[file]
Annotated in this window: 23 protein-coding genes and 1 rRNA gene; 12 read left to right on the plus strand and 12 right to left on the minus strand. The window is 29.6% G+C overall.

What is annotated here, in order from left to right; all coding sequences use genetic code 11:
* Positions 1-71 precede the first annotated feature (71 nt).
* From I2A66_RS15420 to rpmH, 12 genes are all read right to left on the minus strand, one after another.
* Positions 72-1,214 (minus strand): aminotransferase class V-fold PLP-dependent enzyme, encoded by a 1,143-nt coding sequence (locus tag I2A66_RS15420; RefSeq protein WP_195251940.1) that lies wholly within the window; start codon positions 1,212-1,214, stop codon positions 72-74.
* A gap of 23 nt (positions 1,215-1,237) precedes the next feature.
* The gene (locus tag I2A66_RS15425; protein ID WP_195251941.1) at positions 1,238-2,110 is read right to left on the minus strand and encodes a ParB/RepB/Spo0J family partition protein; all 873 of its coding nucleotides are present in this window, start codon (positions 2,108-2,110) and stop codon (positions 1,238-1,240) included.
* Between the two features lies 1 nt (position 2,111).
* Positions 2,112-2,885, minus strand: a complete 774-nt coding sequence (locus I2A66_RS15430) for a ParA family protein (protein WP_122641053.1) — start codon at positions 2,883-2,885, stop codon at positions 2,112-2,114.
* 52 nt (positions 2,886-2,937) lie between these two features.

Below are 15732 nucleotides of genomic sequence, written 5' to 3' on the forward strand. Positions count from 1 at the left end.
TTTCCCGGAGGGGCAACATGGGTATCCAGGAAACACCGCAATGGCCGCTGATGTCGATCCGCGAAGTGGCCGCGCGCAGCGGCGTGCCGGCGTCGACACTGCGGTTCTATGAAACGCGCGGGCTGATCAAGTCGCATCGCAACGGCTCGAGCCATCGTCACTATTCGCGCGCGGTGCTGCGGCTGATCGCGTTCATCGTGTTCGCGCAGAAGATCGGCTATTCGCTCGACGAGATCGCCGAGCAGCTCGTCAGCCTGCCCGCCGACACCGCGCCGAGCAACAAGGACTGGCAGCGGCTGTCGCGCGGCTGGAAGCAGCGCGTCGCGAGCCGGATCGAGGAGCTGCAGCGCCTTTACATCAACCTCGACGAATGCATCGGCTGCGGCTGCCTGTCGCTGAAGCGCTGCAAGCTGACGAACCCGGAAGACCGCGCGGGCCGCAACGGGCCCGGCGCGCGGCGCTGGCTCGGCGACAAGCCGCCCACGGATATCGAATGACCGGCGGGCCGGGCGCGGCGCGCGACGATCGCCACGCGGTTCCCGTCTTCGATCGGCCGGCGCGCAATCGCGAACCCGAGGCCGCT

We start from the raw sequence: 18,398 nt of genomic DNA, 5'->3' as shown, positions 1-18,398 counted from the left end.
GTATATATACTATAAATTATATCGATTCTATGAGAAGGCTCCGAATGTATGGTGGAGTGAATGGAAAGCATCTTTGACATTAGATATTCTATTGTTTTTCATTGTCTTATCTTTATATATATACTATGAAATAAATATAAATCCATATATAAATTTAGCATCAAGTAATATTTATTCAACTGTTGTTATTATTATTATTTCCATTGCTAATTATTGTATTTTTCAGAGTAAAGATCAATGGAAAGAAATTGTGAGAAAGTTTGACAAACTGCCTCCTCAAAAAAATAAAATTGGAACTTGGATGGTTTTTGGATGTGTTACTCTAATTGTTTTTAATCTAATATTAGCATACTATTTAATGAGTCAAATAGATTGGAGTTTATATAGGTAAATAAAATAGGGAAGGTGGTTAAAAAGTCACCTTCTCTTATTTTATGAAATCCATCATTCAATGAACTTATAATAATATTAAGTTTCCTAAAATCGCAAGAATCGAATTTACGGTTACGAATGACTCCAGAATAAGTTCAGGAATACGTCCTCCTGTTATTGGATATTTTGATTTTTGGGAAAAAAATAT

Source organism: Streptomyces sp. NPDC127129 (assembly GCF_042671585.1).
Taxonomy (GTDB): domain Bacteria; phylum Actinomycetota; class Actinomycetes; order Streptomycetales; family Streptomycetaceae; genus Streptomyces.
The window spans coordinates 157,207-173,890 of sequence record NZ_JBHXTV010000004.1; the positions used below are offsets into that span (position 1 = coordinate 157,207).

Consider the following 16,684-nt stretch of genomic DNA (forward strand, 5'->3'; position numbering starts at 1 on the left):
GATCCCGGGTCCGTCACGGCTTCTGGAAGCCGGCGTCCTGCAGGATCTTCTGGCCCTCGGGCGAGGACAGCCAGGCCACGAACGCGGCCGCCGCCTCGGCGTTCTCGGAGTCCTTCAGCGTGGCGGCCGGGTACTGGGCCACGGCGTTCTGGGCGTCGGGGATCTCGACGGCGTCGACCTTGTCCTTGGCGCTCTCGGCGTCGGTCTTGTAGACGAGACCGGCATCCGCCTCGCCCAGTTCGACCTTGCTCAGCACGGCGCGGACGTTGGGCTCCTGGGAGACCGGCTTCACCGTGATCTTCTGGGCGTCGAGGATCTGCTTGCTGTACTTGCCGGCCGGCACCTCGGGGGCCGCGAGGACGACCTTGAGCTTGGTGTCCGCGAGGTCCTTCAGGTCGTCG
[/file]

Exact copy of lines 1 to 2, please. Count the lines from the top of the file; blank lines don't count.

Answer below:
Annotated in this window: 23 protein-coding genes and 1 rRNA gene; 12 read left to right on the plus strand and 12 right to left on the minus strand. The window is 29.6% G+C overall.

What is annotated here, in order from left to right; all coding sequences use genetic code 11: